As of late Thursday, a fragile cease fire appeared to be holding between Israel and Hamas in Gaza. But already the month-long conflict has led to dozens of deaths, more of them in Gaza than Israel. And sadly, many of those who have died have been children.
On his CNN show "The Lead," Jake Tapper tried to put the disparity between deaths on both sides of the conflict into context during an interview with Israeli spokesman Mark Regev.
"If my calculations are right, Israel has -- in the last three weeks -- killed more Palestinian children, more than 200, than the total number of Israeli soldiers killed in military operations since 2006," said Tapper.
That statement caused some waves online so PunditFact looked into his claim about the casualties in Israel and Gaza.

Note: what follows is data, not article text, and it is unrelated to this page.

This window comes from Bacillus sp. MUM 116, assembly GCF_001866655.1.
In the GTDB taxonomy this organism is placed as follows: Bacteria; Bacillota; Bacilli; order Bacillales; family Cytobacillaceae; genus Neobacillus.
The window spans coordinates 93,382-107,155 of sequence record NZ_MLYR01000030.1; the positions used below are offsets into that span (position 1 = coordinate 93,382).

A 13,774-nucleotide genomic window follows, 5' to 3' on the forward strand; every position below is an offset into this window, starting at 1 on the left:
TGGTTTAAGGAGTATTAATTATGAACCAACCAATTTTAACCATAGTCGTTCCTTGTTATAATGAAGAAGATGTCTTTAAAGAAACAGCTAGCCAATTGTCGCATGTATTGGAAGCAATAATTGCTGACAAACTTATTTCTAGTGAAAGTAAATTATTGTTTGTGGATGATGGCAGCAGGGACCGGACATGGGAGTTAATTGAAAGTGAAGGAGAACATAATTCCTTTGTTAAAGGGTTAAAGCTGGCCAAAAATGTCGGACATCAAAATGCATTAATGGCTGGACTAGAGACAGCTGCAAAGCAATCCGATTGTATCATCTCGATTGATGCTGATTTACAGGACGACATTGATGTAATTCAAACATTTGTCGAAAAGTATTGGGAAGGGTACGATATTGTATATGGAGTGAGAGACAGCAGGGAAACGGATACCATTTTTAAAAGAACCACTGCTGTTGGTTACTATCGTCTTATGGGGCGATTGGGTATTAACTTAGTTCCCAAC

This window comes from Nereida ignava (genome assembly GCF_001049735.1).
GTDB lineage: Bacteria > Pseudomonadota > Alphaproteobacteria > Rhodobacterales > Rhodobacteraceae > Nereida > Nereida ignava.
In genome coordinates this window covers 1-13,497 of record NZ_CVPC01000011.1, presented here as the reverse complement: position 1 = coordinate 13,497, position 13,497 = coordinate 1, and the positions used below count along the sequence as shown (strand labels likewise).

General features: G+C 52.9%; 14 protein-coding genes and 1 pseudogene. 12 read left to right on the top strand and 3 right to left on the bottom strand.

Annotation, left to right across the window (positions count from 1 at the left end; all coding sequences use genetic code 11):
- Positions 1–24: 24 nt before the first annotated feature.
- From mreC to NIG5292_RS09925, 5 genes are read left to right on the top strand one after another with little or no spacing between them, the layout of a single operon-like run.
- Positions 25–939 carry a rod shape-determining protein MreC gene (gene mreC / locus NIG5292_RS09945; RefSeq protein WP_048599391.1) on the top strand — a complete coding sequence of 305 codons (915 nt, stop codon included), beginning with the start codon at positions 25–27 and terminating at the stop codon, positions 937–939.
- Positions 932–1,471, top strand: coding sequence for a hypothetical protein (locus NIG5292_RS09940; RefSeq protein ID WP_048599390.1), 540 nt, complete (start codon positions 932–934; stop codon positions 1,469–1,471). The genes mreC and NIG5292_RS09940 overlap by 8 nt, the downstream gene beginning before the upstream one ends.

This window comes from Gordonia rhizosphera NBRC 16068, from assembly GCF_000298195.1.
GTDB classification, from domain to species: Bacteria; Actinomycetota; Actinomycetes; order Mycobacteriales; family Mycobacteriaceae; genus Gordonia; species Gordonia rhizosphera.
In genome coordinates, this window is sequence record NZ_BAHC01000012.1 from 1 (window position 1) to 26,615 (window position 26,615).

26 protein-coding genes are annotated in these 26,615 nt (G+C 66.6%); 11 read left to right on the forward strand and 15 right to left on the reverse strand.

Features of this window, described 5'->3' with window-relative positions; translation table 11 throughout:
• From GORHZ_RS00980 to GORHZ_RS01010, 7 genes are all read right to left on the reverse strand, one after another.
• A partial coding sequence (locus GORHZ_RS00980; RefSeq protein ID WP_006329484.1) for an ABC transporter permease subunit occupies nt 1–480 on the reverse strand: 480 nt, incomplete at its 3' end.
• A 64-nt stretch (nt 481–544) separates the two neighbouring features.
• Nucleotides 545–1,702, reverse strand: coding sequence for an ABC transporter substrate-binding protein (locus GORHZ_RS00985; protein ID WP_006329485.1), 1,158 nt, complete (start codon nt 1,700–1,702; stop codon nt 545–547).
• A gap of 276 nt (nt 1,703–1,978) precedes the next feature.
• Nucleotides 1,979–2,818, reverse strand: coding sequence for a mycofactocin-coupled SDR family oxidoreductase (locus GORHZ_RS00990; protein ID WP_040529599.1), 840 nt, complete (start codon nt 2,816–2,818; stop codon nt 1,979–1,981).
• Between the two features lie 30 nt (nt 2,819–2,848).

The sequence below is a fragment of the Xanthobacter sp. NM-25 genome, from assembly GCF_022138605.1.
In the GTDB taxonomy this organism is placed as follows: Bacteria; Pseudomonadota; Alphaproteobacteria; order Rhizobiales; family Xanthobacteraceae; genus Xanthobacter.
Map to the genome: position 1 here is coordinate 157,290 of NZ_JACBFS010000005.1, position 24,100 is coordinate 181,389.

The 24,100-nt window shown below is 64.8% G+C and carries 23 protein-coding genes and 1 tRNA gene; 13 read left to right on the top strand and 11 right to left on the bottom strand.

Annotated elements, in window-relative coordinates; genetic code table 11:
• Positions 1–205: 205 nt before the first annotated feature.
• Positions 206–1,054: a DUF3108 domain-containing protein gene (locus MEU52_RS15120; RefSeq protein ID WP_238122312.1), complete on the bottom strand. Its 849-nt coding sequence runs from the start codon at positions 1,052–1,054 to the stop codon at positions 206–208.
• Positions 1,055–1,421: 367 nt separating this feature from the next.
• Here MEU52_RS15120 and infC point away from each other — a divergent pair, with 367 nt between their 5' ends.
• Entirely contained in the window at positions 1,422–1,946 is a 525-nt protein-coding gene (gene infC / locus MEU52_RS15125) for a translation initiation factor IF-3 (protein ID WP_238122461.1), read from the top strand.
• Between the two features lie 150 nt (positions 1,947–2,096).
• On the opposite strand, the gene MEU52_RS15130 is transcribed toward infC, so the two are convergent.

Tapper, and virtually every other major new organization, get the statistics on deaths from United Nations figures. When Tapper made his statement, the U.N. was reporting 229 child deaths.
"We found that his point was essentially correct," said Katie Sanders of PunditFact. "But there is some question about who is responsible for all of the Palestinian children deaths."
Sanders said some of the bombings in Gaza are under dispute, with neither side taking the blame or credit.
"We don't know if it's from Hamas or Israeli military. And there's also been some children who've been killed during fire fights. And in those situations you're not really sure whose bullet killed the child, which is a very sad thing to say.
PunditFact checked casualty figures from the Israeli government and other sources since 2006. They found the number of soldier deaths at 221, eight less than the number of children.
PunditFact says that Tapper's numbers are accurate, but because there are some questions about who's responsible for the deaths of every Palestinian child, they could only rule his claim MOSTLY TRUE.
PunditFact also looked at criticism from Fox News pundit Greta Van Susteren about a meeting with Secretary of State John Kerry and Hamas leaders. Click here to read their findings on the claim.